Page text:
To understand the factors affecting the decision to self-report a concussion – particularly among sub-groups like athletes and future pilots.Design
A United States military academy.Participants
Voluntarily participatingcadets (n=2,503, 23.9%=female).Assessment of risk factors
NCAA Division I athlete status, future pilot status, gender, school year were examined as factors affecting self-report.Outcome measure
Anticipated Self-Report (ASR) of concussion on a scale from 1–9 (most to least likely to self-report). Cadets completed a 2-page survey matching ASR to demographic risk factors (above), and to self-report questions assessing Costs, Rewards, Attitude, Subjective Norms, Self-Efficacy, and Social Support.Main results
Cadets demonstrated an overall willingness to self-report a concussion – indicated by a mean ASR score of 6.07 (95% CI=5.97–6.17, SD=2.47, median=7.00, n=2.332) above the scale midpoint. Costs (r=−0.61, p<0.001), Rewards (r=0.67, p<0.001) and Attitude (r=0.70, p<0.001) were highly, significantly predictive of ASR. Cadet sub-populations revealed the importance of specific costs. Aspiring pilots – concerned about concussions affecting their pilot qualification status –steadily decreased ASR by year, while non-pilot cadets retained consistent ASR, shown by Future Pilot x Class Year ANOVA (F(3,2196)=11.78, p<0.001). NCAA Athletes, conversely, showed no ASR differences from non-athletes, t(2251)=0.16, p=0.87, CI =±0.23.Conclusions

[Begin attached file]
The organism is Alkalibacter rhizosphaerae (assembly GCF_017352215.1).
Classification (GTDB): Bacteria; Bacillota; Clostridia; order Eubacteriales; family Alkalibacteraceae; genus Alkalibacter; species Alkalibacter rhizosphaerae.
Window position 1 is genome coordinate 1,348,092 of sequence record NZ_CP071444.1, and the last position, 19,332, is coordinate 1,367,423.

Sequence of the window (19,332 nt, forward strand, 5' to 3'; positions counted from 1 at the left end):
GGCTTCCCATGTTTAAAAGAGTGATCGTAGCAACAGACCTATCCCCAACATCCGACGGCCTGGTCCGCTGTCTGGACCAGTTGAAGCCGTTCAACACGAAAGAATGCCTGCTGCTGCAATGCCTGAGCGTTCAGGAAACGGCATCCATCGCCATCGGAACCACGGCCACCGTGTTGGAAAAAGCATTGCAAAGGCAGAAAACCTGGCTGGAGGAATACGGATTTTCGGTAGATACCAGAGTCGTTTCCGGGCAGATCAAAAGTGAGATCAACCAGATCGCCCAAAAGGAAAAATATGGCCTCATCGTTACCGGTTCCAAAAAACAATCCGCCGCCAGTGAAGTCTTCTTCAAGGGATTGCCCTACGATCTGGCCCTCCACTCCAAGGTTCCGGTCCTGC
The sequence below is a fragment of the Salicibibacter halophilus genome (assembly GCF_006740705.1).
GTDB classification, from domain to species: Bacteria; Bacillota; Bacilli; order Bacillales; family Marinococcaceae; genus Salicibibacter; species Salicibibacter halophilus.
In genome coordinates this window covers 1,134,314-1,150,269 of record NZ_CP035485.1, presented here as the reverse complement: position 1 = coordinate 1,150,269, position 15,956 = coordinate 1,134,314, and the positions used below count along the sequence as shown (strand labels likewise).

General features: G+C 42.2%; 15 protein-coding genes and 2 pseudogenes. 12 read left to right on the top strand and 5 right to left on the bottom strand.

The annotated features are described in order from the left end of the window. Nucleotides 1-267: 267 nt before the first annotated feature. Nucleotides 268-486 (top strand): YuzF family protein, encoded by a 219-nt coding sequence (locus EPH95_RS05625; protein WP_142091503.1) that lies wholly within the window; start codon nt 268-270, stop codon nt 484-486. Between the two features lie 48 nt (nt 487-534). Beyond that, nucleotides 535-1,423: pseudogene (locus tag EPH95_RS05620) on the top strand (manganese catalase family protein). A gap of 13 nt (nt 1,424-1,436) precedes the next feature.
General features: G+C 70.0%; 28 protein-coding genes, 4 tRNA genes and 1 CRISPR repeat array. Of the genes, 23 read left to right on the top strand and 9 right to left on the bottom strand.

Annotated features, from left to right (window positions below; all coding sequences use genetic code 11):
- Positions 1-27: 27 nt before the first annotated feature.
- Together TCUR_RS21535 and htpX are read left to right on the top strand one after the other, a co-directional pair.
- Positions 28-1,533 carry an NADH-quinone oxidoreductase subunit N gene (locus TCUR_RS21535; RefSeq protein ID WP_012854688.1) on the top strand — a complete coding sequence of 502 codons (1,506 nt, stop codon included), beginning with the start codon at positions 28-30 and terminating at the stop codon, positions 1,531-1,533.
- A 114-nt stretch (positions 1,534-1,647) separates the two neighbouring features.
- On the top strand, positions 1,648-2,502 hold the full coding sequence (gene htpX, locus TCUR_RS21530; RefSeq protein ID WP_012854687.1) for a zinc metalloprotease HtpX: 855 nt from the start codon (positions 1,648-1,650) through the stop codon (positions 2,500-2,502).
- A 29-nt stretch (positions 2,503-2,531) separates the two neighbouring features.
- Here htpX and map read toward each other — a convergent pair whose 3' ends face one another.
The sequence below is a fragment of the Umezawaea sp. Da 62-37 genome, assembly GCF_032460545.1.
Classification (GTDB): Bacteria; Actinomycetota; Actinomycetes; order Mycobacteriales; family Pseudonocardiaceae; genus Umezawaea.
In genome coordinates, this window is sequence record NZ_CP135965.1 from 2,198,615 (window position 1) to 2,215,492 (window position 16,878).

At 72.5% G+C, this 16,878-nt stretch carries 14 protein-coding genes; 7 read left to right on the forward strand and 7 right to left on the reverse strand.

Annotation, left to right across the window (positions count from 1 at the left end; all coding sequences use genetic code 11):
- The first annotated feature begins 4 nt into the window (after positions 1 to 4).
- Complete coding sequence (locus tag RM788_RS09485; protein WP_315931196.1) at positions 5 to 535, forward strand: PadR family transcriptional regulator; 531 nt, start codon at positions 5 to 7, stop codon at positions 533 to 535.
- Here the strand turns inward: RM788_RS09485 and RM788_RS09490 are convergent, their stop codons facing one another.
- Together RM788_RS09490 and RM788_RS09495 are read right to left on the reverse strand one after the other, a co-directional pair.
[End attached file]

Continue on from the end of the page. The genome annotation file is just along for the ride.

Symptom self-report is a crucial factor in all stages of concussion care. Costs and rewards affecting self-report may have unique contexts that drive unexpected self-report patterns. Here, aspiring pilots showed lower self-report behaviour while athletes showed average self-report behaviour – based on perceived costs to career aspirations. These data will be used to design interventions to increase to concussion self-report.Competing interests
All authors received funding from the National Collegiate Athletic Association and Department of Defense (NCAA Mind Matters Challenge).